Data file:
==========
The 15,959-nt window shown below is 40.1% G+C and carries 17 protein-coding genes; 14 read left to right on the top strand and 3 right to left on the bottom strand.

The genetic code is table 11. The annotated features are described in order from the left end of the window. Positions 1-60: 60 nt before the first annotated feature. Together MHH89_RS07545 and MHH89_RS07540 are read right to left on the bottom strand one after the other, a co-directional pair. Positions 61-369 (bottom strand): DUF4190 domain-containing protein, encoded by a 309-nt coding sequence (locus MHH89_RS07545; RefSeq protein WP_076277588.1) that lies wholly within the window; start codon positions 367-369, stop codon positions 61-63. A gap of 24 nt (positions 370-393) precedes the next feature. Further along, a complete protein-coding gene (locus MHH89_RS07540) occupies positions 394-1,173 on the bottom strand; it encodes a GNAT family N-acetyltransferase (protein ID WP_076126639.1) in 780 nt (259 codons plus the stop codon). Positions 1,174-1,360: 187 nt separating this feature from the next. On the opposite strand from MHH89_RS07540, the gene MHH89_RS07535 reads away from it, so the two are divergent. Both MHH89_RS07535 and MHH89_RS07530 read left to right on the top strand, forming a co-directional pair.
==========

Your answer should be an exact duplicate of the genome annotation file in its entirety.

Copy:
The 15,959-nt window shown below is 40.1% G+C and carries 17 protein-coding genes; 14 read left to right on the top strand and 3 right to left on the bottom strand.

The genetic code is table 11. The annotated features are described in order from the left end of the window. Positions 1-60: 60 nt before the first annotated feature. Together MHH89_RS07545 and MHH89_RS07540 are read right to left on the bottom strand one after the other, a co-directional pair. Positions 61-369 (bottom strand): DUF4190 domain-containing protein, encoded by a 309-nt coding sequence (locus MHH89_RS07545; RefSeq protein WP_076277588.1) that lies wholly within the window; start codon positions 367-369, stop codon positions 61-63. A gap of 24 nt (positions 370-393) precedes the next feature. Further along, a complete protein-coding gene (locus MHH89_RS07540) occupies positions 394-1,173 on the bottom strand; it encodes a GNAT family N-acetyltransferase (protein ID WP_076126639.1) in 780 nt (259 codons plus the stop codon). Positions 1,174-1,360: 187 nt separating this feature from the next. On the opposite strand from MHH89_RS07540, the gene MHH89_RS07535 reads away from it, so the two are divergent. Both MHH89_RS07535 and MHH89_RS07530 read left to right on the top strand, forming a co-directional pair.